“By the same token, it is understood that many of these families, both the parents and their sons, have limited contact with Norwegian families. They have exaggerated ideas about what Norwegian youth are allowed to do.”
According to Bredal, the strategy used by many parents who want to get control of their sons, whom they feel have become too disobedient or ‘Norwegianised’, is to send them against their will to their country of origin or leave them behind following a visit. One of Bredal’s recommendations for measures is to assess whether the Act relating to Children and Parents provides adequate protection for children and youth who are left behind or dumped in their home country. She would also like to see more research on relations between siblings as well as research on the young men’s satisfaction with their own lives in the outside world and at home. Bredal’s study is the first in Norway of young minority men in classic patriarchal families and how they may be subjected to violence, force and pressure. Other studies have focused on young men and gangs, young men as criminals, young men on the streets – without following them home.
Nobody to talk to
The report “Between Power and Powerlessness” does not make the easy mistake of generalising. Consequently, it gives no fodder for tabloid headlines, or at least it does not want to. The report does not address the extent of the pressure, violence and force experienced by the young men, nor does it include the perspective of homosexuals. Bredal also points out several times that the report is problem oriented and is intended to convey knowledge about the young men who are struggling.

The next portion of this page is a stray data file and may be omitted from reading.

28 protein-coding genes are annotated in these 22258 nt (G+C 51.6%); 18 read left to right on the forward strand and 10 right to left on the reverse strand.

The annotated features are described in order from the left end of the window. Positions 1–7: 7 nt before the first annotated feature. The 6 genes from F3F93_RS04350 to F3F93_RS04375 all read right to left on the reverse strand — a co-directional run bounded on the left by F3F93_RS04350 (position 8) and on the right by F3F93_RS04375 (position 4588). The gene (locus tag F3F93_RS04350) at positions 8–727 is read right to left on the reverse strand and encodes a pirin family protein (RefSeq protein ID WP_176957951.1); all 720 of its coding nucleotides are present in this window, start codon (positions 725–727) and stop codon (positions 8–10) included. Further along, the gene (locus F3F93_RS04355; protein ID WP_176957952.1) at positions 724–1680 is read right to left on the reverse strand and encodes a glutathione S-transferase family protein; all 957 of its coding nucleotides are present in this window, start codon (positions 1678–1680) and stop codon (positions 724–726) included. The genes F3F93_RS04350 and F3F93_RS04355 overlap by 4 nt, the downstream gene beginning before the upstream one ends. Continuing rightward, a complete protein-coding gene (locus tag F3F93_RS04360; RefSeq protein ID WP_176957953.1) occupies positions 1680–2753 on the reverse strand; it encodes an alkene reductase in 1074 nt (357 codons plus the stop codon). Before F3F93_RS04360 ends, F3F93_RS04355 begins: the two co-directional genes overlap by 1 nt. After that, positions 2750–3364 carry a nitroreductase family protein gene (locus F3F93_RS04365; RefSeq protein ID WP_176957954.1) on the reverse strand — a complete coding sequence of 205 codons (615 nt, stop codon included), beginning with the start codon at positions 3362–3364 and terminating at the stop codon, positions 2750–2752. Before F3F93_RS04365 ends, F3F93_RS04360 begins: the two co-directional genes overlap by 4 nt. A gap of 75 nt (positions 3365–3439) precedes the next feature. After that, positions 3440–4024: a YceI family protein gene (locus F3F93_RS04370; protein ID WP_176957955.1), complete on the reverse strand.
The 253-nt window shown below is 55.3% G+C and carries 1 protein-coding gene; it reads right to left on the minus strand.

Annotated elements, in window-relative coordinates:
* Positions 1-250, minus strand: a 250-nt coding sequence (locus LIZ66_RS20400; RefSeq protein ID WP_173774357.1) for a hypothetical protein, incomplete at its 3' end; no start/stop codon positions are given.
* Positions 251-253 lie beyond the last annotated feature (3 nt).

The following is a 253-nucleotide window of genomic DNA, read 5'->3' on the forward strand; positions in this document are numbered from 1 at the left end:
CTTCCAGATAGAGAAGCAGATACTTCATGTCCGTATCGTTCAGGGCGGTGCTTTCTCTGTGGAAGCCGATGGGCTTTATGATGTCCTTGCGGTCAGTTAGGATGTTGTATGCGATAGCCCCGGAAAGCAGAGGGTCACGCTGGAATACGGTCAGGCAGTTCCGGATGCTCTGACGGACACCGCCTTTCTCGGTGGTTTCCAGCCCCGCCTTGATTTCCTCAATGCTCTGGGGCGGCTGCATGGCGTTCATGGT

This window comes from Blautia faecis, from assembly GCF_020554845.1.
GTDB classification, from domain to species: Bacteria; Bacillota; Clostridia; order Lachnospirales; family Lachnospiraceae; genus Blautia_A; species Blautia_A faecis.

“One of the crucial things to get across is the complexity of the problem, and how difficult it is for these young men. It’s hard for me to identify the main points. I want the reader to get to know these men and their individual stories.”
The study shows that the informants who have family problems need and want to talk about them, but they do not have many people they can talk to. For this reason, the report’s main target group is professionals who work with these young men. In this regard, Bredal criticises how the schools have dealt with some of her informants.
“My impression is that the boys who react with frustration and are a bit unpredictable because they have problems at home are often perceived as lacking a proper upbringing. The school may believe that they need more discipline when in fact they have too much discipline.”
Bredal would also like more documentation on the experience of minority advisers, as well as more and better work with groups of boys and young men.
“These young men need help to reflect on their situation,” says Bredal.
“When all the informants in an interview group believe that all girls except their own sisters are ‘loose’, we need to challenge them by pointing out that their logic does not hold water. This is an issue I’d like to write more about. There are many points we can challenge them on.”
Translated by Connie Stultz.
Mellom makt og avmakt (“Between Power and Powerlessness”) is written by Anja Bredal, a researcher at the Institute for Social Research. The report was commissioned by the Norwegian Directorate of Integration and Diversity.